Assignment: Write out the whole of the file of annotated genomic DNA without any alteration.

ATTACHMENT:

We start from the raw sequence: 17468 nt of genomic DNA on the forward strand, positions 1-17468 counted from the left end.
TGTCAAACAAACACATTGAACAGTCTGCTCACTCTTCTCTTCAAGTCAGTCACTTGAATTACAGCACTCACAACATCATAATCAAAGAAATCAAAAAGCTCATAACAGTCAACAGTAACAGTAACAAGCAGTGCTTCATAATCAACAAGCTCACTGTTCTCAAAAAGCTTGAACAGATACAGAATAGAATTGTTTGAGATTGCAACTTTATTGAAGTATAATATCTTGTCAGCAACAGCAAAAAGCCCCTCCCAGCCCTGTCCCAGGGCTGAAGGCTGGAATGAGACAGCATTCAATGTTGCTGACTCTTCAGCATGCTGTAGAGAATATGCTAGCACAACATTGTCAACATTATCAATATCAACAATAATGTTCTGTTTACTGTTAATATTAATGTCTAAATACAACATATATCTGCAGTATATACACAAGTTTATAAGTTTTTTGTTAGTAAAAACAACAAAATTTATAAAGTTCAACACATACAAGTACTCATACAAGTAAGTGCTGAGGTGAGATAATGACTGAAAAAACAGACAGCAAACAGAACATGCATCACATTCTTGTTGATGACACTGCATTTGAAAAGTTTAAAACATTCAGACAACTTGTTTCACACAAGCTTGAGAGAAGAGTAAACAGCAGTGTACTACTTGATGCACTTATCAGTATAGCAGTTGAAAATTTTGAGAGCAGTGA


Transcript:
We start from the raw sequence: 17468 nt of genomic DNA on the forward strand, positions 1-17468 counted from the left end.
TGTCAAACAAACACATTGAACAGTCTGCTCACTCTTCTCTTCAAGTCAGTCACTTGAATTACAGCACTCACAACATCATAATCAAAGAAATCAAAAAGCTCATAACAGTCAACAGTAACAGTAACAAGCAGTGCTTCATAATCAACAAGCTCACTGTTCTCAAAAAGCTTGAACAGATACAGAATAGAATTGTTTGAGATTGCAACTTTATTGAAGTATAATATCTTGTCAGCAACAGCAAAAAGCCCCTCCCAGCCCTGTCCCAGGGCTGAAGGCTGGAATGAGACAGCATTCAATGTTGCTGACTCTTCAGCATGCTGTAGAGAATATGCTAGCACAACATTGTCAACATTATCAATATCAACAATAATGTTCTGTTTACTGTTAATATTAATGTCTAAATACAACATATATCTGCAGTATATACACAAGTTTATAAGTTTTTTGTTAGTAAAAACAACAAAATTTATAAAGTTCAACACATACAAGTACTCATACAAGTAAGTGCTGAGGTGAGATAATGACTGAAAAAACAGACAGCAAACAGAACATGCATCACATTCTTGTTGATGACACTGCATTTGAAAAGTTTAAAACATTCAGACAACTTGTTTCACACAAGCTTGAGAGAAGAGTAAACAGCAGTGTACTACTTGATGCACTTATCAGTATAGCAGTTGAAAATTTTGAGAGCAGTGA